How to Talk to Family Members About Climate Change, So They Actually Listen

Given the current political landscape in the US, having frequent, tough conversations with our family members has become reality for many of us. Despite breaking bread together, our life experiences, political leanings, and generational differences may mean we bring differing opinions to the table. Regardless, there are some important discussions worth broaching, and climate change certainly falls into that category.

Due to the massive amount of information on the internet — which can either be rooted in fact or utter falsehoods — opening a dialogue with your family about climate change can be especially tricky. Read on to learn how to get your point across without getting into a full-fledged argument.

How can I start a conversation about the realities of climate change with a family member?

You don't want to enter into a conversation about climate change if emotions are already running high. In an effort to have a calm, productive discussion about our collective carbon footprint, it's best to come prepared with useful information.

"Climate change may be a concerning reality for many, if not all people," Dayry Hulkow, a primary therapist at Vista Pines Health, told POPSUGAR. "A good first step would be to seek factual and accurate information. It's important to set time aside to speak with family members."

Beginning with open-ended questions is often the best bet. "One way to start a conversation is to simply ask open questions such as: 'What do you think about climate change?' or 'How do you feel about it?' Other questions could be more solution-focused such as, 'What can we do to be more informed?' or 'How can we contribute to positive change?' Another important strategy would be to listen, really listen, with an open heart and mind," she explained.

What strategies should I avoid when talking with family members about climate change?

Climate change is a topic many of us feel passionately about, especially if you're a part of a younger generation. With that being said, some family members might have their own ideas about the matter, and while you may not agree with their opinion, bursting out in a fit of anger is unlikely to change their way of thinking. "It would be helpful to set all judgments aside and not impose personal opinions," explained Hulkow. "Just because we are 'family' does not mean we share the same thoughts or ideas. Family members deserve the same respect and compassion as everyone else, even when there is a significant age difference."

What's the best way to address false information?

Because we live in a time when conspiracy theories are truly running rampant, it's critical to vet the sources you rely on and ensure they're rooted in science. "There is so much information out there that it becomes difficult sometimes to discern how real or false it may be," Hulkow said. "That is why seeking factual and accurate information is so important. For instance, NASA is considered to be one of the world's leading climate research agencies, as noted on their website. They provide facts and much-needed education, which is backed by scientific research."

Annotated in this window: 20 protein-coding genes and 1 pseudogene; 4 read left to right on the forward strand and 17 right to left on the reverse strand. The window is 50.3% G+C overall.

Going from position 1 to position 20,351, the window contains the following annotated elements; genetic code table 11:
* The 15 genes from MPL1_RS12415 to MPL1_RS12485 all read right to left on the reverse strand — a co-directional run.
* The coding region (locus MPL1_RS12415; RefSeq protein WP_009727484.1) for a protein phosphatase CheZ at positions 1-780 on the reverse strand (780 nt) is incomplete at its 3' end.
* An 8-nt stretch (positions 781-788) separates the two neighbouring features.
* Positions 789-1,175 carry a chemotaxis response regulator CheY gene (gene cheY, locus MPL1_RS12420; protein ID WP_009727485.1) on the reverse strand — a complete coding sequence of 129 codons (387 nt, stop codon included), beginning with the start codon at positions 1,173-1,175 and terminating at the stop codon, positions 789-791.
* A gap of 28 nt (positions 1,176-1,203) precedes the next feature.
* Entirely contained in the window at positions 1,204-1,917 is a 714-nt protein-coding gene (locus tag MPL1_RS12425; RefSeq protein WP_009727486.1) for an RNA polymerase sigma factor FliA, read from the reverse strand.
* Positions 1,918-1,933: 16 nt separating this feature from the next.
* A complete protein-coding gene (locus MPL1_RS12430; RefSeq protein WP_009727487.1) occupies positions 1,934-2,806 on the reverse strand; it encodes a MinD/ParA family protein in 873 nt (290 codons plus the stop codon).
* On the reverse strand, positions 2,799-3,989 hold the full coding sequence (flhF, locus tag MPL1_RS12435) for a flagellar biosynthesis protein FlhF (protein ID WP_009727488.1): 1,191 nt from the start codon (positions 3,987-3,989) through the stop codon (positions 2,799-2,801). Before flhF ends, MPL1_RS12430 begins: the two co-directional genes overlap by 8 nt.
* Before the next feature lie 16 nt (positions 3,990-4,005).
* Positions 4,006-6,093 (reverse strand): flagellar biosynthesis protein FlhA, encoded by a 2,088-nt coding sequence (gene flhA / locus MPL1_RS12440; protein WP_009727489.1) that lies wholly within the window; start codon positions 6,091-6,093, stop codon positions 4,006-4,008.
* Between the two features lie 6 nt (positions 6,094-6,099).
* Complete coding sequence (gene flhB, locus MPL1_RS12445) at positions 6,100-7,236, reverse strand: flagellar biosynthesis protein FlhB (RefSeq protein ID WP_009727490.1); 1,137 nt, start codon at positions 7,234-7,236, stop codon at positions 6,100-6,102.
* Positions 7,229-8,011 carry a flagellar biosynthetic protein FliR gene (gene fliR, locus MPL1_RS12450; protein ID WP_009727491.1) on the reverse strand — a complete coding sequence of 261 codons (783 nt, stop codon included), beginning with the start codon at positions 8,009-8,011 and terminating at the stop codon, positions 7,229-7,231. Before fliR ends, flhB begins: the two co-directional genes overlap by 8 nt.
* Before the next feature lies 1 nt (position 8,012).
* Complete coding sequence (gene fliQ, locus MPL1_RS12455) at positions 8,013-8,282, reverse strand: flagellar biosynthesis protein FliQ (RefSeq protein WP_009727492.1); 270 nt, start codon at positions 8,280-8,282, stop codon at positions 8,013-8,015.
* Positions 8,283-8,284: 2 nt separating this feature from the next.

For those who are looking for a place to start their research, the Milken Institute School of Public Health at George Washington University has compiled a thorough list of helpful resources.

How does talking with family members about climate change differ from talking with friends or acquaintances?

Understandably, talking about a polarizing topic like global warming can get personal very quickly with your family members. "One of the biggest differences is that talking with family members usually goes beyond the facts," she said. "Climate change could be a very sensitive subject and could elicit many different emotions. Such feelings may include anxiety, stress, fear, depression, helplessness, and hopelessness. These are difficult emotions for many people to recognize and talk about even with family."

"We can start by acknowledging the feelings that do come up and offer genuine support to those we love the most."

Additionally, Hulkow pointed out that discussing climate change can open the door to other emotionally charged conversations that can seriously impact a person's life in the long-term. "Talking about climate change can also bring up questions like: 'Who should I vote for in the upcoming elections?' or 'Should I even have children?' These are big questions, and very personal," explained Hulkow. "Answering these questions can lead to life-changing decisions, both at the individual and familial level. Such decisions could bring even more emotions to surface, which could very easily escalate."

"It is worth repeating the importance of listening, really listening, with an open heart and mind," she continued, noting that you might not be able to change someone else's mind in a single conversation. "The truth is the realities of climate change may not be improved over a single conversation. This appears to be a very complex problem with many unanswered questions. But at the very least, we can start by acknowledging the feelings that do come up and offer genuine support to those we love the most."